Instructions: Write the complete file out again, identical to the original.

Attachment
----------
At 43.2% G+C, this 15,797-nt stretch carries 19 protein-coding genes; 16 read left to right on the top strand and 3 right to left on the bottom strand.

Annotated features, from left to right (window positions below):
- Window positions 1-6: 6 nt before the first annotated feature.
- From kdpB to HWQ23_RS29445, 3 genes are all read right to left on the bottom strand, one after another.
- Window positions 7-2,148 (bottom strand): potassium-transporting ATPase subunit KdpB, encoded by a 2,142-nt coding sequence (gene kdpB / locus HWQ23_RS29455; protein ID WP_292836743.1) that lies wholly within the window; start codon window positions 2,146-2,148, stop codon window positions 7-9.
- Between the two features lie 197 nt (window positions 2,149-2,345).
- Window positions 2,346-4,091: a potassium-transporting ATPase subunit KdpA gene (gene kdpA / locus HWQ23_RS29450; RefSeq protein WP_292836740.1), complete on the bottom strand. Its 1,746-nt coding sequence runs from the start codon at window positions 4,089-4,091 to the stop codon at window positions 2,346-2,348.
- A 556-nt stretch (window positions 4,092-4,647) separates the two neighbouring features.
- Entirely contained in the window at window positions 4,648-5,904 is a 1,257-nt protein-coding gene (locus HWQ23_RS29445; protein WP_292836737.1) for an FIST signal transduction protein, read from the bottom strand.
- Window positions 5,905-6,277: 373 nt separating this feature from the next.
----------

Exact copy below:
At 43.2% G+C, this 15,797-nt stretch carries 19 protein-coding genes; 16 read left to right on the top strand and 3 right to left on the bottom strand.

Annotated features, from left to right (window positions below):
- Window positions 1-6: 6 nt before the first annotated feature.
- From kdpB to HWQ23_RS29445, 3 genes are all read right to left on the bottom strand, one after another.
- Window positions 7-2,148 (bottom strand): potassium-transporting ATPase subunit KdpB, encoded by a 2,142-nt coding sequence (gene kdpB / locus HWQ23_RS29455; protein ID WP_292836743.1) that lies wholly within the window; start codon window positions 2,146-2,148, stop codon window positions 7-9.
- Between the two features lie 197 nt (window positions 2,149-2,345).
- Window positions 2,346-4,091: a potassium-transporting ATPase subunit KdpA gene (gene kdpA / locus HWQ23_RS29450; RefSeq protein WP_292836740.1), complete on the bottom strand. Its 1,746-nt coding sequence runs from the start codon at window positions 4,089-4,091 to the stop codon at window positions 2,346-2,348.
- A 556-nt stretch (window positions 4,092-4,647) separates the two neighbouring features.
- Entirely contained in the window at window positions 4,648-5,904 is a 1,257-nt protein-coding gene (locus HWQ23_RS29445; protein WP_292836737.1) for an FIST signal transduction protein, read from the bottom strand.
- Window positions 5,905-6,277: 373 nt separating this feature from the next.